Making Non-Fiction Text User Friendly
Empowering Your Words
In both fiction and non-fiction projects, there are many aspects of the art and science of writing that can go unnoticed in the creative phase of composition. I heartily concur with the idea that as writers we need to focus initially on capturing our inspirational thoughts prior to addressing details of the editorial process. Nevertheless, it is good to have the overall design of a literary project on the edge of our consciousness whenever putting pen to paper. And, when we do don our editorial caps, writers need to be cognizant that that work empowers the words already set down. Regardless of the target market, readers have expectations, and the skills of a wordsmith determine whether those expectations will be met.
During the publication of the anthology Under Sonoran Skies, Prose and Poetry of the High Desert, I was pleased to receive positive critical attention for my comprehensive index. As the artistic director for the project, part of my authoring strategies was to ensure that future as well as current readers would find the work user-friendly, as well as an enjoyable read. Despite my vision, some of my five co-authors have been less than enthusiastic about the value of indexing. In fact, one of them was involved in another anthology for which an index was deemed irrelevant since including one would have reduced the number of pieces from one of the book’s prolific authors.
Significance of The Lack of an Index
When I examined that book’s table of contents, I realized the work had frequent references to historical events and high-profile people. Unfortunately, the lack of an index precluded a reader’s ability to analyze the work fully. This was especially true if a reader wanted to compare text provided by multiple authors on a particular subject. And, with the passage of time, even someone who has read the book and is familiar with its topics would find it difficult to re-access specific references—at least in hardcopy. And it is true that reference searches in material in electronic format can be facilitated by utilizing a find or search command. But to accomplish a comparison of various authors’ views, the reader would have to create a separate listing of those citations that pertained to their interests.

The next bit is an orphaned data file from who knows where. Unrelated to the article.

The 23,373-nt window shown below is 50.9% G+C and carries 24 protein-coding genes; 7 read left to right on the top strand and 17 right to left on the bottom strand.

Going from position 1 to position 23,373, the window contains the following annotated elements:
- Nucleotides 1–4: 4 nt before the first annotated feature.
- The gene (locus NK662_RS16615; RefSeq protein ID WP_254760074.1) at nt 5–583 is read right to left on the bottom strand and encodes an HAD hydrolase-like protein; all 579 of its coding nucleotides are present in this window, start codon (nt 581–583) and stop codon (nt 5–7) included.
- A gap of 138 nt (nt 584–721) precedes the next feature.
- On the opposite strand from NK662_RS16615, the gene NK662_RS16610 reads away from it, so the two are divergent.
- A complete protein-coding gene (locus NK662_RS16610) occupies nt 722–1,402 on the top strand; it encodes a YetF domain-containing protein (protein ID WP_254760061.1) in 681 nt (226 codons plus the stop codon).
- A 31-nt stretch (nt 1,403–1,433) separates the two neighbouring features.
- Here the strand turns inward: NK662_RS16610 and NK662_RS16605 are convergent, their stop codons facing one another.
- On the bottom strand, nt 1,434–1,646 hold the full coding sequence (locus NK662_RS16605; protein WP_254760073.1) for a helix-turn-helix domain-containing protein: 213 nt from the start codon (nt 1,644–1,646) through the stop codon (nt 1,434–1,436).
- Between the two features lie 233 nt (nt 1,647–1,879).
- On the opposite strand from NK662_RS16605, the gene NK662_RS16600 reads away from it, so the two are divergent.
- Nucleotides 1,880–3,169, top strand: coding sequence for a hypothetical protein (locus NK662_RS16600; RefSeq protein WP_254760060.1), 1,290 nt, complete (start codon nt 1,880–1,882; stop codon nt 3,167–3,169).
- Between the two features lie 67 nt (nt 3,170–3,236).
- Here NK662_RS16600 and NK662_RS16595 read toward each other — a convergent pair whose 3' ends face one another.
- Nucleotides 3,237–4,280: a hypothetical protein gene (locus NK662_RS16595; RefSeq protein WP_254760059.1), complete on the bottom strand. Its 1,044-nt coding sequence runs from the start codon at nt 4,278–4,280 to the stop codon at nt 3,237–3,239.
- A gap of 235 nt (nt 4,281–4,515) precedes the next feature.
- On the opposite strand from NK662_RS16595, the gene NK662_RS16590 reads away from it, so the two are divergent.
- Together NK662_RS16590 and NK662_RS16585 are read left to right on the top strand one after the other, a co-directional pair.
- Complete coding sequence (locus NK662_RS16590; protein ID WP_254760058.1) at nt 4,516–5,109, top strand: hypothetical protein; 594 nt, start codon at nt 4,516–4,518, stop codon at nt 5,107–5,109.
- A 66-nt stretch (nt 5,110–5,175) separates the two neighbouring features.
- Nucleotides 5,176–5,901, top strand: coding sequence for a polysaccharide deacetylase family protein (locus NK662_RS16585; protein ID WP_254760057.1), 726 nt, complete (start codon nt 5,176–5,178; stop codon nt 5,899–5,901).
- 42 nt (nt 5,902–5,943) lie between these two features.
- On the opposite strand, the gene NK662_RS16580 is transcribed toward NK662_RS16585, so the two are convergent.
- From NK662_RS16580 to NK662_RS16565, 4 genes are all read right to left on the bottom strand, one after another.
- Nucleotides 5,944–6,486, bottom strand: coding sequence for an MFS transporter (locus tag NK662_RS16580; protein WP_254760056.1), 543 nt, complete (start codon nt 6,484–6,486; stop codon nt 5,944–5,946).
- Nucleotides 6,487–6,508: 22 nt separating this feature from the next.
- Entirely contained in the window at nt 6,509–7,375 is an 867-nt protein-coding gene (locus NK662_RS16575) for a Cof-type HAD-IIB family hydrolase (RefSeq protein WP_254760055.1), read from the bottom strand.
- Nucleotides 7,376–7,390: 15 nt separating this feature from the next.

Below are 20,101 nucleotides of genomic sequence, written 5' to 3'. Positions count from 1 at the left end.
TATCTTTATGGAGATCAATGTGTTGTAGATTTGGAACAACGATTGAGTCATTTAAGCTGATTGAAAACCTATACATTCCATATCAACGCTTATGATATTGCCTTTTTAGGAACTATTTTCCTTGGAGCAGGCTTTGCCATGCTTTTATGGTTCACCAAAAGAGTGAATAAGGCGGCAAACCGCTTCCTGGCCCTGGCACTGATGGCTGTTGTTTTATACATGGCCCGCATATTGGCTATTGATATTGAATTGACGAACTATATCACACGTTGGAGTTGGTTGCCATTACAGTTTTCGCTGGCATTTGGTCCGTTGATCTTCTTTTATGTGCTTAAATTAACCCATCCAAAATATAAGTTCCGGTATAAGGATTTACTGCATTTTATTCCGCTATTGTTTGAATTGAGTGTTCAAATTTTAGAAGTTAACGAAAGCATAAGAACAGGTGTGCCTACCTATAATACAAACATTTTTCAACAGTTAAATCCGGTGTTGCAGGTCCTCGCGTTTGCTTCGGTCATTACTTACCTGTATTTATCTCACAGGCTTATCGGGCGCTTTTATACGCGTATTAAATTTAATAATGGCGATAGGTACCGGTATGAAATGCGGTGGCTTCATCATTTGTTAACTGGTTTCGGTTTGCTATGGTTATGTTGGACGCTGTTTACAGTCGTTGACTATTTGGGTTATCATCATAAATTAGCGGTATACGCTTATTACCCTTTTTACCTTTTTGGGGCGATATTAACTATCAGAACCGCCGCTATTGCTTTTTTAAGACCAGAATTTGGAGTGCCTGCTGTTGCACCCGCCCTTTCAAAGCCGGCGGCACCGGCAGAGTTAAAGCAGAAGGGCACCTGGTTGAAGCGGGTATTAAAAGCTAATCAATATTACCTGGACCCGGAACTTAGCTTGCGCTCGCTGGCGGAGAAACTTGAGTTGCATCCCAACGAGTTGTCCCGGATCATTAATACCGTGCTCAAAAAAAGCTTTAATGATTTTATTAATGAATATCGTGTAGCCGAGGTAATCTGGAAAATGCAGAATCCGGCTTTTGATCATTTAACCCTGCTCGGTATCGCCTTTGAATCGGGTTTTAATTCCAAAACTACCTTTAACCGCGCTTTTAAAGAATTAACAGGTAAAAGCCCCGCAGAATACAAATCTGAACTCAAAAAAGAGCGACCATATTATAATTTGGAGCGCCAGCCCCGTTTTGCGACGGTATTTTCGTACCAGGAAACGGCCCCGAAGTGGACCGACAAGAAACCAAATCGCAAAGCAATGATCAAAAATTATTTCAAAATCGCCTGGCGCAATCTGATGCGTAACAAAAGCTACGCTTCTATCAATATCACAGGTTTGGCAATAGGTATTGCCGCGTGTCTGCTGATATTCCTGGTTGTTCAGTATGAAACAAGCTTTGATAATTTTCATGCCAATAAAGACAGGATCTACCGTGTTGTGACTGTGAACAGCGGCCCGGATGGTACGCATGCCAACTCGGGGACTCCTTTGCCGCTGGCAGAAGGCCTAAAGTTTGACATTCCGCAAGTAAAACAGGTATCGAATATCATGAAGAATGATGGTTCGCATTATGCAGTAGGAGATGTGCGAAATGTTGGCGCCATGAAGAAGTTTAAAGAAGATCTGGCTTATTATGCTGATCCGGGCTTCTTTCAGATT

Since one can never know how a work will be used at a future time, I believe there is one simple argument for indices in non-fiction: If it is logical that some reader may wish to locate a specific reference, there is a need for an index. Even when a book’s contents are directed to a specific audience, future developments within the field under discussion—let alone the unfolding of history—may yield an unexpected group of readers for whom an index will be invaluable.
Structuring an index usually begins by listing proper nouns contained in the work—meaning all people, geographic locations, and events of sufficient worth to have been named. Most word processing programs can help you gather and list such terms, even if they lack an actual indexing feature. Another tactic for refining an index is analyzing terms included by other authors addressing a parallel subject.
As you delve into your indexing project, you may find topics requiring in-depth analysis. In looking at the nouns you have initially listed, consider related names and topics that can be grouped under a general category. For example, a discussion of lions, dogs and parrots suggests that a general topic of animals would be appropriate. Of course, some words may not have such an obvious association. One area of complexity is persons of varied professional accreditation. If you lacked sufficient numbers of therapists, physicians and dentists to provide these individual categories, you might use a comprehensive term such as healthcare professionals. Consider the terms highways, access ways, and trains. While they do not all relate to forms of roadways, they might be listed under a general heading of transportation.
If you tire during the indexing process, consider returning to your analysis of the work of colleagues. For although you may have accessed the works of many authors during preliminary research, you may not have closely examined their indices. This semi-final exercise may not only reveal an approach to indexing you have not considered, but it may also reveal gaps in topics or subtopics within the body of your own work. Even if you decline to broaden the scope of your piece, you may wish to consider some additions to your afterword or bibliography.
Before I leave the topic of indexing, I should offer one cautionary note for avoiding a mammoth appendage to your actual composition: When in doubt about including a general category, consider whether you have a minimum of three words to list within it…
The art of communicating with readers requires diligence in refining your skills. It is as demanding an element in non-fiction as in a fine work of fiction. So, beyond indexing, what other tools of wordsmithing could enhance your reader’s experience?
Wishing you the best in your writing endeavors,
Jeanne Burrows-Johnson, wordsmith and design consultant
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